Rubinstien writes "A mineralogist at London's Natural History Museum was contracted to help identify an unknown mineral found in a Serbian mine. While he initially thought the miners had discovered a unique compound, after its crystal structure was analyzed and identified the researcher was shocked to find the material already referenced in literature. Fictional literature. Dr. Chris Stanley, from the BBC article: 'Towards the end of my research I searched the web using the mineral's chemical formula — sodium lithium boron silicate hydroxide — and was amazed to discover that same scientific name, written on a case of rock containing kryptonite stolen by Lex Luthor from a museum in the film Superman Returns ... I'm afraid it's not green and it doesn't glow either — although it will react to ultraviolet light by fluorescing a pinkish-orange.'"
aeoneal sends us to PhysicsWeb for news guaranteed to induce headache in those wedded to the reality of, well, reality. Researchers from the University of Vienna have shown the violation of a stronger form of Bell's inequality known as Leggett's inequality. The result means that we must not only give up Einstein's hope of "no spooky action at a distance," we must also give up (some of) the idea that the world exists when we are not looking. From the article: "[Studies] have ruled out all hidden-variables theories based on joint assumptions of realism, meaning that reality exists when we are not observing it; and locality, meaning that separated events cannot influence one another instantaneously. But a violation of Bell's inequality does not tell specifically which assumption — realism, locality, or both — is discordant with quantum mechanics." From the Nature abstract: "Our result suggests that giving up the concept of locality is not sufficient to be consistent with quantum experiments, unless certain intuitive features of realism are abandoned." Only subscribers to Nature, alas, can know what features those are, as PhysicsWeb doesn't tell us.
markmcb writes "Most everyone knows and loves the MythBusters, two guys who attempt to set the story straight on things people just take for granted. Well, maybe everyone except Brandon Hansen, who has offered them a taste of their own medicine as he busts the MythBusters' improper use of statistics in their experiment to determine whether yawning is contagious. While the article maintains that the contagion of yawns is still a possibility, Hansen is clearly giving the MythBusters no credit for proving such a claim, 'not with a correlation coefficient of .045835.'"
An anonymous reader writes "Medgadget is reporting on a new disposable, wearable nano-insulin pump that has the potential to improve the lives of millions of diabetics: The Nanopump, which relies on microfluidic MEMS (Micro-Electro-Mechanical System) technology, is a breakthrough concept that allows a tiny pump to be mounted on a disposable skin patch to provide continuous insulin infusion. The Nanopump will enable substantial advancements in the availability, treatment efficiency and the quality of life of diabetes patients. The original technology was awarded the Swiss Technology Award in 2006 and this agreement brings it closer to the market. (Press Release)"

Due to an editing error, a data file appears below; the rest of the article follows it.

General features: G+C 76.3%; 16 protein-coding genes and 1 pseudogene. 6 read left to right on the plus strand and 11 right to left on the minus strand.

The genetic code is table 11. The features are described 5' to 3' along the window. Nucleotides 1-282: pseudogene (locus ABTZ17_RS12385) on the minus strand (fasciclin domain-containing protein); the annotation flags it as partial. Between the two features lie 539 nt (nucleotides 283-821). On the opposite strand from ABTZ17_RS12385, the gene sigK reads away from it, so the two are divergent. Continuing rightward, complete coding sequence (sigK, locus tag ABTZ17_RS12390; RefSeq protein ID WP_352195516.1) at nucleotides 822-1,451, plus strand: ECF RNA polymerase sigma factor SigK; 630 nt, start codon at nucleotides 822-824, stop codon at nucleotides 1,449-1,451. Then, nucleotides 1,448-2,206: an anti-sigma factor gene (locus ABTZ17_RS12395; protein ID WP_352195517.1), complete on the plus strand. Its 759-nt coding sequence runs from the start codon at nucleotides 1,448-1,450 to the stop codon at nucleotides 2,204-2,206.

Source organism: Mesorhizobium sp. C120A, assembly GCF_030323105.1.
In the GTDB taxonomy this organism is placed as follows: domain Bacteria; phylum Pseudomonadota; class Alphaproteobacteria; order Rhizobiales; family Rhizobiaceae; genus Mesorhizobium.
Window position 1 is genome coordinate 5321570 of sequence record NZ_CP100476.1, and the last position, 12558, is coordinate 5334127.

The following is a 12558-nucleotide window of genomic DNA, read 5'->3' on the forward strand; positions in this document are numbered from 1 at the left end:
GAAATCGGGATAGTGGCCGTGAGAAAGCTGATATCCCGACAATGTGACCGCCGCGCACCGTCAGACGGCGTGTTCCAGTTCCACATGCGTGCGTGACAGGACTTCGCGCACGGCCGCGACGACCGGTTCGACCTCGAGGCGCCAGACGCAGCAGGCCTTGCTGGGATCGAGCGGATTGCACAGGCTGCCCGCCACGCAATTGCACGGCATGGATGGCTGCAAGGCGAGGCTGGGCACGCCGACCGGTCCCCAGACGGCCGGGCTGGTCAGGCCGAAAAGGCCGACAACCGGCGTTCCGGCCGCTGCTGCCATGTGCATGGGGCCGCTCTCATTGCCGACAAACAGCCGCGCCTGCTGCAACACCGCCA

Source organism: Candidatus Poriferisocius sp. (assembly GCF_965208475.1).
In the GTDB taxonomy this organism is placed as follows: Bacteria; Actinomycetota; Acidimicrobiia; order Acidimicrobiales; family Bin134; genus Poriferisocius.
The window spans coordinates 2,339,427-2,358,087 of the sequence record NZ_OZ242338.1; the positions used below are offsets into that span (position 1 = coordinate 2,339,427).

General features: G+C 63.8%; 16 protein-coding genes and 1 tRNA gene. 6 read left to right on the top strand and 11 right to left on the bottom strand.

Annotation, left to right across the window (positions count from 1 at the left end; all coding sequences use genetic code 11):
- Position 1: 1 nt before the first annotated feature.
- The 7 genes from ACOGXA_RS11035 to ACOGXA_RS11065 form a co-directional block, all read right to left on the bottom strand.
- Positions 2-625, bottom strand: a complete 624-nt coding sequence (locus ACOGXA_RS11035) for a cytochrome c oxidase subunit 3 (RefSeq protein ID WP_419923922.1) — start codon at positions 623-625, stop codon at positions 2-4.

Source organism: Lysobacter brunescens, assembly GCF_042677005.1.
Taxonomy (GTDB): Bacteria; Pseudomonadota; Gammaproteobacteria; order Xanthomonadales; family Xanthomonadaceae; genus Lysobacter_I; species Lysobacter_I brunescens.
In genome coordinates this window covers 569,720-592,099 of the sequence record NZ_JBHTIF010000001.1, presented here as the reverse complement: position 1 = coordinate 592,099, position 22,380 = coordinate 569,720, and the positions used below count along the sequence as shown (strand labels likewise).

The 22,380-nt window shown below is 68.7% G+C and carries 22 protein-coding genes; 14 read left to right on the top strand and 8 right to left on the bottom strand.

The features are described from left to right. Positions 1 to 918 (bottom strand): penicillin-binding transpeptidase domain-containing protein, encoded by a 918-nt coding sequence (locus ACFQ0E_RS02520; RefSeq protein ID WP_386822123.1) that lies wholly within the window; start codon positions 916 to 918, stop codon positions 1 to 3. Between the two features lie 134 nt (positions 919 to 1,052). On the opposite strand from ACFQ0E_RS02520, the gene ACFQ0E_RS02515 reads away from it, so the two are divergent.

An anonymous reader writes "Medgadget is reporting about a revolutionary insulin pump that could change the lives of millions of diabetics: The Nanopump, which relies on microfluidic MEMS (Micro-Electro-Mechanical System) technology, is a breakthrough concept that allows a tiny pump to be mounted on a disposable skin patch to provide continuous insulin infusion. The Nanopump will enable substantial advancements in the availability, treatment efficiency and the quality of life of diabetes patients. The original technology was awarded the Swiss Technology Award in 2006 and this agreement brings it closer to the market. (Press Release)"
An anonymous reader writes "The 9th Circuit Court of Appeals has ruled in the case of Jerome Heckenkamp, the former University of Wisconsin student convicted of federal computer crime charges in 2004 after hacking into Qualcomm, Cygnus Solutions and other companies, and defacing eBay. Heckenkamp was caught after a system administrator at the university hacked into his Linux box to gather evidence that Heckenkamp had been attacking the college mail server. The court ruled today that such counter-hacks are allowable under the "special needs" exception to the Fourth Amendment, and upheld the warrantless search. Wired has the story."
anthemaniac writes "Computerized projections in sports are nothing new, but Bruce Bukiet of the New Jersey Institute of Technology has developed a model that seems to work pretty well. He projects how many games a Major League Baseball team will win by factoring in how each hitter ought to do against each pitcher in every game. His crystal ball says the Yankees will win 110 games this year, a pretty safe bet, many might agree. But he also projects all the divisional winners. He claims to be right more than wrong in five of the past six years."